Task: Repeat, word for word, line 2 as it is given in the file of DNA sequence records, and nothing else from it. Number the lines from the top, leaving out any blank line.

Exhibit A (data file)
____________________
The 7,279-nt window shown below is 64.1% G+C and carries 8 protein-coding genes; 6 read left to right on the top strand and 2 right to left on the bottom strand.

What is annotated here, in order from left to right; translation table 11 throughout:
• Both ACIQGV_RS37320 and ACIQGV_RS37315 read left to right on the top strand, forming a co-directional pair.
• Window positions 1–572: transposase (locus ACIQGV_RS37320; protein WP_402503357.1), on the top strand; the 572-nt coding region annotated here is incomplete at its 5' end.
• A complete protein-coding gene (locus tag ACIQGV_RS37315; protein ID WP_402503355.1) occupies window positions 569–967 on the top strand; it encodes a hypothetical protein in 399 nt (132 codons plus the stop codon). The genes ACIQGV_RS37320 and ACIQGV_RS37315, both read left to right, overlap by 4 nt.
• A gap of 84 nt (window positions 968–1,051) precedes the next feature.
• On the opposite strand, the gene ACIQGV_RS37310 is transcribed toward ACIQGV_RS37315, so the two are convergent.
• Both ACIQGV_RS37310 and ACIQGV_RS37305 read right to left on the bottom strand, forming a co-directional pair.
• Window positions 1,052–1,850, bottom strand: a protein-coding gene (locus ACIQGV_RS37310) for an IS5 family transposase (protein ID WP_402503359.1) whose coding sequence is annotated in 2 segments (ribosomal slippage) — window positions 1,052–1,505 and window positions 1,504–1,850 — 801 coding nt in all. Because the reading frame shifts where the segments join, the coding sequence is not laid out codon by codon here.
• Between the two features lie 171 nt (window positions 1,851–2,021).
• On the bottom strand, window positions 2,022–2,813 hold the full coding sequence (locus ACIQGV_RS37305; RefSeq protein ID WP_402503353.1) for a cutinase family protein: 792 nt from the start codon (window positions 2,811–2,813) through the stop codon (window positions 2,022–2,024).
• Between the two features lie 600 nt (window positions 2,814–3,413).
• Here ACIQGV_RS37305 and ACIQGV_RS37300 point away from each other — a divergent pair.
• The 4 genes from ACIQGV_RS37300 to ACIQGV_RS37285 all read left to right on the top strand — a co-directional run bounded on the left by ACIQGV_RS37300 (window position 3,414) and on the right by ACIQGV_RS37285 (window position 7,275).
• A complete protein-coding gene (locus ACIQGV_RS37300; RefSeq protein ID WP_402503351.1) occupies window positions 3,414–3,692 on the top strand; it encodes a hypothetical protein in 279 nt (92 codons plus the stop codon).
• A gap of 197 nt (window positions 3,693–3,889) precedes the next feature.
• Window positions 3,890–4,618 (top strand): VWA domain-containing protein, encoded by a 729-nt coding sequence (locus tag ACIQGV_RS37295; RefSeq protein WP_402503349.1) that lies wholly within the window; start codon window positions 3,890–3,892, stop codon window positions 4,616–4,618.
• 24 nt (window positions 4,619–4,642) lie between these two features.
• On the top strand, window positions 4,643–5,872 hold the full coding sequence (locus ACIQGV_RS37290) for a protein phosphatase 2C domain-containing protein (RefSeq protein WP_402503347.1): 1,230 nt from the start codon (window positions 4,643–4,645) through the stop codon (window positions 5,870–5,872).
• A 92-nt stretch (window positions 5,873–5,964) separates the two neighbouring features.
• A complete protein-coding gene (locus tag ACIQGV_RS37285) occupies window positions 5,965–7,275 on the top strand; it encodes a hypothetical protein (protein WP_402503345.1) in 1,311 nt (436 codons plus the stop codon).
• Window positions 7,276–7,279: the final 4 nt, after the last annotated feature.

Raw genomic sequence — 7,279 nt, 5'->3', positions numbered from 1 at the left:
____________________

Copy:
What is annotated here, in order from left to right; translation table 11 throughout: